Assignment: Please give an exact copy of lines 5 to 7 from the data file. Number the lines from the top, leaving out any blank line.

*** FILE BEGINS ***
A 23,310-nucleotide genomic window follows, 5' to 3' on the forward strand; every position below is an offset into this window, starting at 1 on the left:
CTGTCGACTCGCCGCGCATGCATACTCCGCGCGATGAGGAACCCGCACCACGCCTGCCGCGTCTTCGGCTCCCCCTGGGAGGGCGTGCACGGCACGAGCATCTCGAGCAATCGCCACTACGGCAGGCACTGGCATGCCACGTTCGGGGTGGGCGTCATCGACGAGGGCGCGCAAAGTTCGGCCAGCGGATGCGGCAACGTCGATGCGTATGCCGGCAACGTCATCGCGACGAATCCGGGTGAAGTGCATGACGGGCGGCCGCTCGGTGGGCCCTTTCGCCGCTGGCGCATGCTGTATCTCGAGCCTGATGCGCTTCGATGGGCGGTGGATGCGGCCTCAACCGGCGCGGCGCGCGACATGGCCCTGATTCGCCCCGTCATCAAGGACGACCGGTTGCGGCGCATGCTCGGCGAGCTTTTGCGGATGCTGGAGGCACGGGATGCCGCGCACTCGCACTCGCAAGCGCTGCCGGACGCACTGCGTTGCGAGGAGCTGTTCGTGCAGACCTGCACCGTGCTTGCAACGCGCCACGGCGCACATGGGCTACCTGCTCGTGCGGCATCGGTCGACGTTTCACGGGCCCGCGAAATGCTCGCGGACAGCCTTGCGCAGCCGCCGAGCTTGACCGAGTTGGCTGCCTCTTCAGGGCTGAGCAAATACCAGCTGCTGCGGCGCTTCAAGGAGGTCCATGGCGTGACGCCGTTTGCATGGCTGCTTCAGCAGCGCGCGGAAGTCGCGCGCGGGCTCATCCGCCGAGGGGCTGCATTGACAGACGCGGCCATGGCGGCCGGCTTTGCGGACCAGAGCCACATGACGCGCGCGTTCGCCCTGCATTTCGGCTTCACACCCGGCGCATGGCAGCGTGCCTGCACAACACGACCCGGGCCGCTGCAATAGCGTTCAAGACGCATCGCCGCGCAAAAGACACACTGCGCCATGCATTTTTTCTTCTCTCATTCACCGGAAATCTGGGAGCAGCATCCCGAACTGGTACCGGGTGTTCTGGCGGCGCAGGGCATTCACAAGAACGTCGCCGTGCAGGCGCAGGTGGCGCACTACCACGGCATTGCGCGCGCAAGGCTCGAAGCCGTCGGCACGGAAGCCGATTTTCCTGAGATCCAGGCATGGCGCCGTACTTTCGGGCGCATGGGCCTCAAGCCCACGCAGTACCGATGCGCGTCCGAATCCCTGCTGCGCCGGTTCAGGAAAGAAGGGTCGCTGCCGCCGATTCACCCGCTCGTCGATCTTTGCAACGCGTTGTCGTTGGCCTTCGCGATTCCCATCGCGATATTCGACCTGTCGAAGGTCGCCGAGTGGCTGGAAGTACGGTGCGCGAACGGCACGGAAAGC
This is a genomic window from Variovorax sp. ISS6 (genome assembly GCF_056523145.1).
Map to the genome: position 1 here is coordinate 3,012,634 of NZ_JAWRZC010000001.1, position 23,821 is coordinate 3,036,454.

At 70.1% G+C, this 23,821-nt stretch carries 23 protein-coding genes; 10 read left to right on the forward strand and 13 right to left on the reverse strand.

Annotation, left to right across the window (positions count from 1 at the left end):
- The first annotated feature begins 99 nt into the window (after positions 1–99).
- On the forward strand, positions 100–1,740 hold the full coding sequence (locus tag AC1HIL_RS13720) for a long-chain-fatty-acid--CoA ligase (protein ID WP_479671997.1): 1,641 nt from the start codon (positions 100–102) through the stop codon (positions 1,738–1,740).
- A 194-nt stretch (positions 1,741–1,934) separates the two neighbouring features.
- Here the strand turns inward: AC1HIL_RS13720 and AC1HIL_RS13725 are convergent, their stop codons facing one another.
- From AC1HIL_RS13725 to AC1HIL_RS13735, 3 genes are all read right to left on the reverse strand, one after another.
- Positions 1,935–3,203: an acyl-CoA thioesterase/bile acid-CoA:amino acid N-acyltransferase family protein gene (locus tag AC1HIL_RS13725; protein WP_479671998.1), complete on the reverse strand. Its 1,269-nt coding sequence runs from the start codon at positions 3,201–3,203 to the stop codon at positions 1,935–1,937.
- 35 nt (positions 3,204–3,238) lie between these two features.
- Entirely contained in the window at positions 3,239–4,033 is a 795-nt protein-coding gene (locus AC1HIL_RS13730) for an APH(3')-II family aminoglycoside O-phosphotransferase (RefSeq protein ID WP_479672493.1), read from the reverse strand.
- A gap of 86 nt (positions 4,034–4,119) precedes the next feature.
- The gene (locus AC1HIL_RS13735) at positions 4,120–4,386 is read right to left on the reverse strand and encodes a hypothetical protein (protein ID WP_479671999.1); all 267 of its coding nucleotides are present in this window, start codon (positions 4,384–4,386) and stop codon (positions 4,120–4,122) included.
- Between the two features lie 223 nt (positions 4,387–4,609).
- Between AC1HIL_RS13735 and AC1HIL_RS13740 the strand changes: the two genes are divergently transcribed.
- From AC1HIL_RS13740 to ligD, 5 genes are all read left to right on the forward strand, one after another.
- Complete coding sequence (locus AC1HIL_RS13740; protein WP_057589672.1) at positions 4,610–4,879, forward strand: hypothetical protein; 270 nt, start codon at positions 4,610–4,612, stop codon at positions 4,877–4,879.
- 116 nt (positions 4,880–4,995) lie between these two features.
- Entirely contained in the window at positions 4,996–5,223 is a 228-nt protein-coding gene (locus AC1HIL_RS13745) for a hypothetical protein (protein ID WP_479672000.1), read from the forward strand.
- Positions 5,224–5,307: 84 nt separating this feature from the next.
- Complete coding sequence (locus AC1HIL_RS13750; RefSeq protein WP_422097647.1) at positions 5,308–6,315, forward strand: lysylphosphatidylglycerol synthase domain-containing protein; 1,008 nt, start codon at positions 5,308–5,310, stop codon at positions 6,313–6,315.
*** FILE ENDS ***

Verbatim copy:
At 70.1% G+C, this 23,821-nt stretch carries 23 protein-coding genes; 10 read left to right on the forward strand and 13 right to left on the reverse strand.

Annotation, left to right across the window (positions count from 1 at the left end):
- The first annotated feature begins 99 nt into the window (after positions 1–99).